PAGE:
Tuesday, December 29, 2009

Foodie Friends

The best source of good recipes are your foodie friends (and Tasty Kitchen). Gola has passed along a few of my favorite holiday standbys. The haystack recipe I posted earlier and the ham and cheese cheeseball were both given to my by Gola.

I met Gola my first year in Alberta. We have been great friends since. We have spent Christmas Eve together every year. This year, Gola and Al hosted and we ate and ate and ate. And played Wii. I brought her cheeseball and Newfie hors d'oeuvres. Newfie Hors d'Oeuvres are not my cup of tea. A slice of Vienna sausage, a chunk of cheddar cheese and a piece of sweet mix pickle. Blech! But Lee and Nik had no problem polishing them off.

So if you are looking for an appetizer for an upcoming New Year's get together, give the cheeseball a try.

Gola's Ham and Cheese Cheeseball

1 8 oz pkg cream cheese, softened

1 cup sharp cheddar, grated

3/4 cup Miracle Whip

2 Tbs sweet pickle relish

1 can Flakes of Ham

Mix all ingredients in a bowl with stand or hand mixer until combined. Line a small bowl with plastic wrap and add the mixture, pressing it down. Cover and refrigerate for at least one hour.

When ready to serve, invert bowl on plate or serving platter and remove plastic wrap. Use finely grated cheddar to coat the outside. Serve with Ritz crackers.


Saturday, December 26, 2009

Happy Holidays!!!

I hope everyone enjoyed the holidays! We spent the morning at home, with the furbabies, enjoying breakfast and opening our gifts. We always have help with opening gifts.

Daisy loves the empty boxes!

We went to Tina and Ian's for turkey dinner. It was very tasty!! It was frosty fog out yesterday, and Lee snapped this picture of our weeping birch tree.

As much as I hate and despise every aspect of the winter season, I must say that when the trees get frosty like that, it is a beautiful sight. Today, it is sunny so I took a couple extra pictures of the same tree.

Very pretty out there today.

Sunday, December 20, 2009

Time Flies!

Wow! It has been a while since I have posted!! We haven't been up to much. Lee is working in Fort McMurray on turnaround. I have been working, and working on a few homemade gifts. I'd like to tell you all about them, but I haven't given them yet, so mum's the word!
This weekend, I have been making Christmas treats. I made haystacks, which is a recipe I got a few years ago from a friend. They quickly turned into a Christmas staple. Until last year. Mackintosh toffee bars were no where to be found!! According to there website, there was a fire at the factory. But they can make individually wrapped toffee pieces. I think this is some kind of conspiracy!

To start, get a bag of large marshmallows and cut them in half width wise with clean scissors. Dump some Rice Krispies in a bowl. Pour a can of sweetened condensed milk in a small saucepan. Add 35-40 unwrapped Mackintosh toffee pieces and two tablespoons of butter. I used 40 unwrapped pieces, but found it a bit thick and next time I will go with 35. Heat over medium low heat, stirring constantly until smooth. I leave my burner on low as you will need to reheat the toffee if it starts to harden up.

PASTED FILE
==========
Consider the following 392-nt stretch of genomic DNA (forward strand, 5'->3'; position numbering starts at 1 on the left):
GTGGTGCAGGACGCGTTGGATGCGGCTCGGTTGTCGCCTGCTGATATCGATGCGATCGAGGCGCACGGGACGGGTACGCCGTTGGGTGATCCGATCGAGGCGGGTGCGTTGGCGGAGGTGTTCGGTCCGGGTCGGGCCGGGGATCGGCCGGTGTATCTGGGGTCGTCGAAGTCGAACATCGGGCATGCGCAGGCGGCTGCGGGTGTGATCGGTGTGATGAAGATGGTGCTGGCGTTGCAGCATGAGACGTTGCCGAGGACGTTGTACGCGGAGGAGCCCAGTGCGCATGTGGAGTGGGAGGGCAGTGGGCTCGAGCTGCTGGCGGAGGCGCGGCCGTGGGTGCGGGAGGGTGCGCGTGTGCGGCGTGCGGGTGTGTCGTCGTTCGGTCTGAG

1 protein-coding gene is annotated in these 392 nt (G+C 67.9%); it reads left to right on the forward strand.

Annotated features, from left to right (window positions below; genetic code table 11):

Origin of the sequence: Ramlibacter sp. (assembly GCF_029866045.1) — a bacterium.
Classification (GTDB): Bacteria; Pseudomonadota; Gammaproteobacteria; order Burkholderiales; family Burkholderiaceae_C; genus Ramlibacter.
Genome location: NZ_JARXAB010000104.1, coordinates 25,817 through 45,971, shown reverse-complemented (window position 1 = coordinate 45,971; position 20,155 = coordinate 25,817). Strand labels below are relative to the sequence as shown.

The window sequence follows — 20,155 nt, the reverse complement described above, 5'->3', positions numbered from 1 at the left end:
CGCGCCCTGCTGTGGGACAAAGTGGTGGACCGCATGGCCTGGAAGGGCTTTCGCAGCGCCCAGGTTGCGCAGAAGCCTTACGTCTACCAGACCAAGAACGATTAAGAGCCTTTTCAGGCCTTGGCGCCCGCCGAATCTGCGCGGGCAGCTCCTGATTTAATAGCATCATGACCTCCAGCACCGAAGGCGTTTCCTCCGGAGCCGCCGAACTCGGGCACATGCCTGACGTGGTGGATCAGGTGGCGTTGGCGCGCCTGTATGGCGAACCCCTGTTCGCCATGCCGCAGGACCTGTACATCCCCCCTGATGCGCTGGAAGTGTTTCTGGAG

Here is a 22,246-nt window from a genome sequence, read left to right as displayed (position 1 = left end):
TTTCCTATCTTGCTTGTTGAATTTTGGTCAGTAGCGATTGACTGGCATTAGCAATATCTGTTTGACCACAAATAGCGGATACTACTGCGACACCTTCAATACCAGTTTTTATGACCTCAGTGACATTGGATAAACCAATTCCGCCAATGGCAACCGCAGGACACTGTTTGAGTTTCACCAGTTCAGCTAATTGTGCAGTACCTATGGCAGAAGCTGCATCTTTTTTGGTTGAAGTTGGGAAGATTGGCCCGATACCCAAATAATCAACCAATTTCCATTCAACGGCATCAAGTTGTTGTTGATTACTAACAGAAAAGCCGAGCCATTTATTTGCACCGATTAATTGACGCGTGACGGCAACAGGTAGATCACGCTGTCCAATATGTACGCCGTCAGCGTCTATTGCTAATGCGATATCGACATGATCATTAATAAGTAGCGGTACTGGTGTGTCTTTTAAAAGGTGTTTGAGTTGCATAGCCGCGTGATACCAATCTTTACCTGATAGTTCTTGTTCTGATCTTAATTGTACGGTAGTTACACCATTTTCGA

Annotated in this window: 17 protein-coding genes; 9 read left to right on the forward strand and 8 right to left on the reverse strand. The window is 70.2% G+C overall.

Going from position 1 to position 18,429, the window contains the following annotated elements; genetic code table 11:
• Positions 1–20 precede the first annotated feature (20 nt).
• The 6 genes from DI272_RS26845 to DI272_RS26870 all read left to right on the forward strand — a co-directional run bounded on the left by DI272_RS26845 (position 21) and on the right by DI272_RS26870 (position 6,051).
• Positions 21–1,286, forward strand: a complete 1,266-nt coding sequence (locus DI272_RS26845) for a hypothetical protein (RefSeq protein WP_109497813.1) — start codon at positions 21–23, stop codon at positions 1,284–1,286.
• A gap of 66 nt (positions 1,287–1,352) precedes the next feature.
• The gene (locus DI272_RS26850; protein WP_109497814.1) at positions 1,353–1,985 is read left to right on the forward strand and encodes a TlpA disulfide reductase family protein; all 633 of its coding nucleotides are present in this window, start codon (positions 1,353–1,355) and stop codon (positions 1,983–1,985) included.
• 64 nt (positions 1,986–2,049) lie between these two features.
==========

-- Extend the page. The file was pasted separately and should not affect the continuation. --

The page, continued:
Here's my assembly line. Note my beautiful china pattern. I believe it's called Royal Chinet.

It helps to have a helper. One person dipping, one person coating. But I was all one my own this weekend. I like to use my nut picks that came with my nutcracker for the dipping because you can tap them on the side of the saucepan to remove excess toffee. But you could use a toothpick or skewer.
Dip the marshmallow half into the melted toffee, tapping to remove excess.

Drop into the cereal and cover. I use a spoon cause it's faster. And when you are doing this alone, faster is better.

Drop on parchment to firm up. Repeat another 50 or 60 times. Eventually, you get to a point where there is toffee left, but it is too difficult to dip the marshmallows. This is where you reward yourself for all your hard work.

I don't think I need to explain any further.
I also tried to make truffles. But I am still scarred from that experience so I don't want to discuss it right now. When I have healed, we'll chat.
But I have had some requests to see my tree. Before I show you, I must remind you we put the tree up on Lee's last set of days off, around the 3rd or so. I generally don't put it up that early, but it was the 3rd or the 23rd, and I wasn't willing to do that deed on the 23rd. So up it went. And I have cats.
So just look at the top two thirds and we're good.

Look what they do when I am not looking!!

I have given up on fixing it. That is simply a waste of my time.

I hope your tree is fairing better than mine!

Sunday, October 11, 2009

Happy Thanksgiving!